Complex PTSD

What is Complex PTSD?

Complex Post-traumatic Stress Disorder is a not a diagnosis in the DSM-5 psychiatric manual, released in 2013, but is proposed to be included in the ICD-11 diagnostic manual, due for release in 2017.

Complex Post-traumatic Stress Disorder, also known as “complex trauma”, is the result of multiple traumatic events occuring over a period of time, for example caused by multiple incidents of child abuse.

Differences between PTSD and Complex PTSD 


Differences between PTSD and Complex PTSD

Interpersonal problems includes social and interpersonal avoidance (avoiding relationships), feeling distance or cut off from others, and never feeling close to another person. The term negative self-concept includes a feeling of worthlessness and feelings of guilt. While survivors of PTSD may feel “not myself”, a survivor of Complex PTSD may feel no sense of self at all or… a few may feel as if they are no longer human at all (Lovelace and McGrady, 1980; Timerman, 1981).[1]:385-386.

Believing yourself to be “contaminated, guilty, and evil” is commonly reported by survivors of Complex PTSD. A fragmented identity is common, with Dissociative Identity Disorder occurring in some people. [1]:386

Interpersonal sensitivity includes having feelings which are easily hurt, anger/temper outbursts. Complex PTSD is normally the result of interpersonal trauma, the long duration of the trauma and the control of the perpetrator(s) prevents people from expressing anger or rape at the perpetrator(s) during the trauma; anger and rage both at perpetrators and the self can only be expressed after the trauma ends. Prolonged abuse normally leads to a loss of previously-held beliefs, with feelings of “being forsaken by both and God”. [1]:382,386

Being unable to manage your own emotions is known as affect dysregulation, and often referred to as difficulties with emotion regulation. The unexpressed anger and internalized rage may lead to self-harm, a sense of self-hatred, and/or suicide attempts. [1]:382 Survivors of prolonged child abuse have an increased risk of self-injury, and the risk “repeated victimization” (e.g., relationships with abusive people, sexual harassment and rape) is significantly higher. [1]:387

Complex PTSD, BPD and Personality Disorders

Recent research has produced detailed analysis of the symptoms of Complex PTSD, PTSD and Borderline Personality Disorder (BPD). Many people with BPD have either PTSD, or meet the proposed criteria for Complex PTSD, but Complex PTSD was shown to be a separate diagnosis because a significant number did not meet the BPD criteria (and vice versa).

In 1992, when first proposing Complex PTSD, Judith Lewis-Herman stated: Concepts of personality developed in ordinary circumstances are frequently applied to survivors, without an understanding of the deformations of personality which occur under conditions of coercive control. Thus, patients who suffer from the complex sequelae of chronic trauma commonly risk being misdiagnosed as having personality disorders. They may be described as “dependent,” “masochistic,” or “self−defeating.”

Earlier concepts of masochism or repetition compulsion might be more use− fully supplanted by the concept of a complex traumatic syndrome.[1]:388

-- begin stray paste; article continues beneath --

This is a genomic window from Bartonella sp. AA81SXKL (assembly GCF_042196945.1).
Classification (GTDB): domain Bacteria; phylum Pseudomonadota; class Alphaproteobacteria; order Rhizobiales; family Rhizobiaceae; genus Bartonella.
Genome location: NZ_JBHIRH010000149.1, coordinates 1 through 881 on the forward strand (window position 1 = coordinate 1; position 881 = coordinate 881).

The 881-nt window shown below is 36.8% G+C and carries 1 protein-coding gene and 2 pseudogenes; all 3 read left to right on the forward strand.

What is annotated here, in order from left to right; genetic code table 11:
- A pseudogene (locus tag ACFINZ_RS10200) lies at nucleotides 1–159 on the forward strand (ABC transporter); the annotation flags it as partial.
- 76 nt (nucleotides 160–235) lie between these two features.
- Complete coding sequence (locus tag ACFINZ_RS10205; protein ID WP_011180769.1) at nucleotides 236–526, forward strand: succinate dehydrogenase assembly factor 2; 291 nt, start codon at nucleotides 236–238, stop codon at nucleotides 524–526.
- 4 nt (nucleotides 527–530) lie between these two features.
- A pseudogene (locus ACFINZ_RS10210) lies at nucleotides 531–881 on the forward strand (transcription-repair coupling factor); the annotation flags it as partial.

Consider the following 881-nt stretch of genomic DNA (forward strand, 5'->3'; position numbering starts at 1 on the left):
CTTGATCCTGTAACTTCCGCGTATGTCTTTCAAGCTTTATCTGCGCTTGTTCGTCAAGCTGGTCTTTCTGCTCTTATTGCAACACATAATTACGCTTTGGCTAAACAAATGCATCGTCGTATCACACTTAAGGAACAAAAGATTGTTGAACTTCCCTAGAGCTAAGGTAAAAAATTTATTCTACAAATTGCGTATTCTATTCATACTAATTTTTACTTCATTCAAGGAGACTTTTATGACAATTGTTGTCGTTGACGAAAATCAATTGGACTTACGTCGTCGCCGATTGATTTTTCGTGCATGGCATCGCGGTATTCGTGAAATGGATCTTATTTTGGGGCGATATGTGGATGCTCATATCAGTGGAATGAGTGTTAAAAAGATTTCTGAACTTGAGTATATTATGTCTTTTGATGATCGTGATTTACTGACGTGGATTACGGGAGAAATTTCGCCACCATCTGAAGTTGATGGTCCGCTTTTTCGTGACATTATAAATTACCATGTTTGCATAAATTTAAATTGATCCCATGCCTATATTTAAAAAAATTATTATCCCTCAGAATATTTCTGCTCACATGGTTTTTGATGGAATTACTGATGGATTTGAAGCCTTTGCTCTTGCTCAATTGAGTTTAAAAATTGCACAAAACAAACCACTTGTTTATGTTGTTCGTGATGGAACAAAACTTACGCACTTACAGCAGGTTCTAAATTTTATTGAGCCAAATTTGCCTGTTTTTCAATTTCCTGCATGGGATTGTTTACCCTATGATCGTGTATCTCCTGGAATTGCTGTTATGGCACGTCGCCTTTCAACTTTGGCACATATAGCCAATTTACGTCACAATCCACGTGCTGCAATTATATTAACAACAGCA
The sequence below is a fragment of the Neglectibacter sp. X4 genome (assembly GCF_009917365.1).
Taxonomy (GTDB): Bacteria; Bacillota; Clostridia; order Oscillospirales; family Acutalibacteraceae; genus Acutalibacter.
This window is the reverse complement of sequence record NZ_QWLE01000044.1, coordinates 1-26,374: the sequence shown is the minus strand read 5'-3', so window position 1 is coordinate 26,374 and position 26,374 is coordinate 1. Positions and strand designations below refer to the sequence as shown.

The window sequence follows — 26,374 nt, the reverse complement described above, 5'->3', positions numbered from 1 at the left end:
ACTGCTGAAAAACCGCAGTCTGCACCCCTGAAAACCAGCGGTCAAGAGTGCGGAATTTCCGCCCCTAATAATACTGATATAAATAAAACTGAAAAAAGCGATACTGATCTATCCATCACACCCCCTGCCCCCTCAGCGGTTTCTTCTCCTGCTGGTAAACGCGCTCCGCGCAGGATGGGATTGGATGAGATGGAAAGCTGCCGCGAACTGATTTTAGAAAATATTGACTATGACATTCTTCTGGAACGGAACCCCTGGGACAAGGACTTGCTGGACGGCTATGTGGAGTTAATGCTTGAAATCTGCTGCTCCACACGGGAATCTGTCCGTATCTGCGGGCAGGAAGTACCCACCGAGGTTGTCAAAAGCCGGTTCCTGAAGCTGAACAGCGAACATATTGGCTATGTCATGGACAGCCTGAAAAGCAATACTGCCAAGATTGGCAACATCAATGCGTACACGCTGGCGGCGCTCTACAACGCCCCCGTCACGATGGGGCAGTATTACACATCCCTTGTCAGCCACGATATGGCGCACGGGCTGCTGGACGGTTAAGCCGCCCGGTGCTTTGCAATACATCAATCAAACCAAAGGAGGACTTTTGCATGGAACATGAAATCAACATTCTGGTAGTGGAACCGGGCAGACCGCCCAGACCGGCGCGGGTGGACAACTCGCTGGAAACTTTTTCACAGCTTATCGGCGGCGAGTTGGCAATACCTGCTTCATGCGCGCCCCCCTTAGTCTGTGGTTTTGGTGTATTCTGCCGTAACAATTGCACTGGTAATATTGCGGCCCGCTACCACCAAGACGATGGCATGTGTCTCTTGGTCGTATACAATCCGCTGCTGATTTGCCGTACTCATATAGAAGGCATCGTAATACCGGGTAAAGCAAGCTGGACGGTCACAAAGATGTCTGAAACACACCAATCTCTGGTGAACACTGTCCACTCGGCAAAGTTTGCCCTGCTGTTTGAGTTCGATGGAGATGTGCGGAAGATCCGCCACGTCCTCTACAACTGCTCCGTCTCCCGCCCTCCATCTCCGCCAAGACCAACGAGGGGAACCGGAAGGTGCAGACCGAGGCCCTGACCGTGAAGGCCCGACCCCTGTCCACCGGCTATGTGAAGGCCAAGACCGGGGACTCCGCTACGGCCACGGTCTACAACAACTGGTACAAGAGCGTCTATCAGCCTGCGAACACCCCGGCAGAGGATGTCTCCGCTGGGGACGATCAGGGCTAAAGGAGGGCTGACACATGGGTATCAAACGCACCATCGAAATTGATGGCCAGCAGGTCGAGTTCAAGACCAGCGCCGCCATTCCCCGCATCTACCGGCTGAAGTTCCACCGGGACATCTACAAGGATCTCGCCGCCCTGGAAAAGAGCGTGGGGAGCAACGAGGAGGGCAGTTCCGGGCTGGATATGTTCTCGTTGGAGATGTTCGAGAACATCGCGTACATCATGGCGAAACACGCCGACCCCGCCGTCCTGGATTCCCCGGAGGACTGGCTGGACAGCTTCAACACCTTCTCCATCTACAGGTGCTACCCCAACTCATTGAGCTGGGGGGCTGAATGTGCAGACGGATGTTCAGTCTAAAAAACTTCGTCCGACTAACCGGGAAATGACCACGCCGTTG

Complex PTSD was considered to be included within “associated features of PTSD” for the DSM-IV under the name Disorders of Extreme Stress Not Otherwise Specified (DESNOS), but this was not included in either the DSM-IV or DSM-V.[8]:23

ICD 11 draft – Complex Post-traumatic Stress disorder

The ICD-11, which is currently a draft document, includes the diagnosis of Complex Post-traumatic Stress Disorder in the Disorders specifically associated with stress section, immediately after Post-traumatic Stress Disorder. [3]

Code 7B21 “Complex PTSD is a disorder that arises after exposure to a stressor typically of an extreme or prolonged nature and from which escape is difficult or impossible.

The disorder is characterized by the core symptoms of PTSD as well as the development of persistent and pervasive impairments in affective, self and relational functioning, including difficulties in emotion regulation, beliefs about oneself as diminished, defeated or worthless, and difficulties in sustaining relationships.”

The current ICD-10 includes a diagnosis of Enduring Personality Change After Catastrophic Experience (EPCACE) in the Disorders of adult personality and behavior section. This is regarded as similar to Complex PTSD.

Code F62.0 “Enduring personality change may follow the experience of catastrophic stress. The stress must be so extreme that it is unnecessary to consider personal vulnerability in order to explain its profound effect on the personality…

ICD-10 Diagnostic guidelines

The personality change should be enduring and manifest as inflexible and maladaptive features leading to an impairment in interpersonal, social, and occupational functioning. Usually the personality change has to be confirmed by a key informant.

In order to make the diagnosis, it is essential to establish the presence of features not previously seen, such as: a hostile or mistrustful attitude towards the world; social withdrawal; feelings of emptiness or hopelessness; a chronic feeling of being “on edge”, as if constantly threatened estrangement.

This personality change must have been present for at least 2 years, and should not be attributable to a pre-existing personality disorder or to a mental disorder other than post-traumatic stress disorder (F43.1).

See also

International Society for Traumatic Stress Studies (ISTSS) Treatment Guidelines for Complex PTSD in Adults 

and Evidence for proposed ICD-11 PTSD and complex PTSD: a latent profile analysis






Categories: Complex PTSD

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